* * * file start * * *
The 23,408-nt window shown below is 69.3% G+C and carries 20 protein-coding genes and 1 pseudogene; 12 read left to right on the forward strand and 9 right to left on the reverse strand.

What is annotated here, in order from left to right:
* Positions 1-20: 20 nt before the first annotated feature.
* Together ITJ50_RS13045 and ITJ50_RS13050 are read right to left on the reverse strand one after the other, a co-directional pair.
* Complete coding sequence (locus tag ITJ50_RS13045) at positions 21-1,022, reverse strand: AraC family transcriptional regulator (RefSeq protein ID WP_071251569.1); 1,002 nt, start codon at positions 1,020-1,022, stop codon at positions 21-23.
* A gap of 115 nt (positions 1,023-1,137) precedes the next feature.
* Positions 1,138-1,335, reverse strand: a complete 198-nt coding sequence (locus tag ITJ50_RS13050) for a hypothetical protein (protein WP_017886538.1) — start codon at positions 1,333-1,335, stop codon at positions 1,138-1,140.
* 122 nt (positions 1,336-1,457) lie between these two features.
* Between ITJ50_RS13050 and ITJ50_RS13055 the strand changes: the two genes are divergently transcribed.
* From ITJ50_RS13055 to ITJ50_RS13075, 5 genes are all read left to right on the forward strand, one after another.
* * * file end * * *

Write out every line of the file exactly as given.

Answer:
The 23,408-nt window shown below is 69.3% G+C and carries 20 protein-coding genes and 1 pseudogene; 12 read left to right on the forward strand and 9 right to left on the reverse strand.

What is annotated here, in order from left to right:
* Positions 1-20: 20 nt before the first annotated feature.
* Together ITJ50_RS13045 and ITJ50_RS13050 are read right to left on the reverse strand one after the other, a co-directional pair.
* Complete coding sequence (locus tag ITJ50_RS13045) at positions 21-1,022, reverse strand: AraC family transcriptional regulator (RefSeq protein ID WP_071251569.1); 1,002 nt, start codon at positions 1,020-1,022, stop codon at positions 21-23.
* A gap of 115 nt (positions 1,023-1,137) precedes the next feature.
* Positions 1,138-1,335, reverse strand: a complete 198-nt coding sequence (locus tag ITJ50_RS13050) for a hypothetical protein (protein WP_017886538.1) — start codon at positions 1,333-1,335, stop codon at positions 1,138-1,140.
* 122 nt (positions 1,336-1,457) lie between these two features.
* Between ITJ50_RS13050 and ITJ50_RS13055 the strand changes: the two genes are divergently transcribed.
* From ITJ50_RS13055 to ITJ50_RS13075, 5 genes are all read left to right on the forward strand, one after another.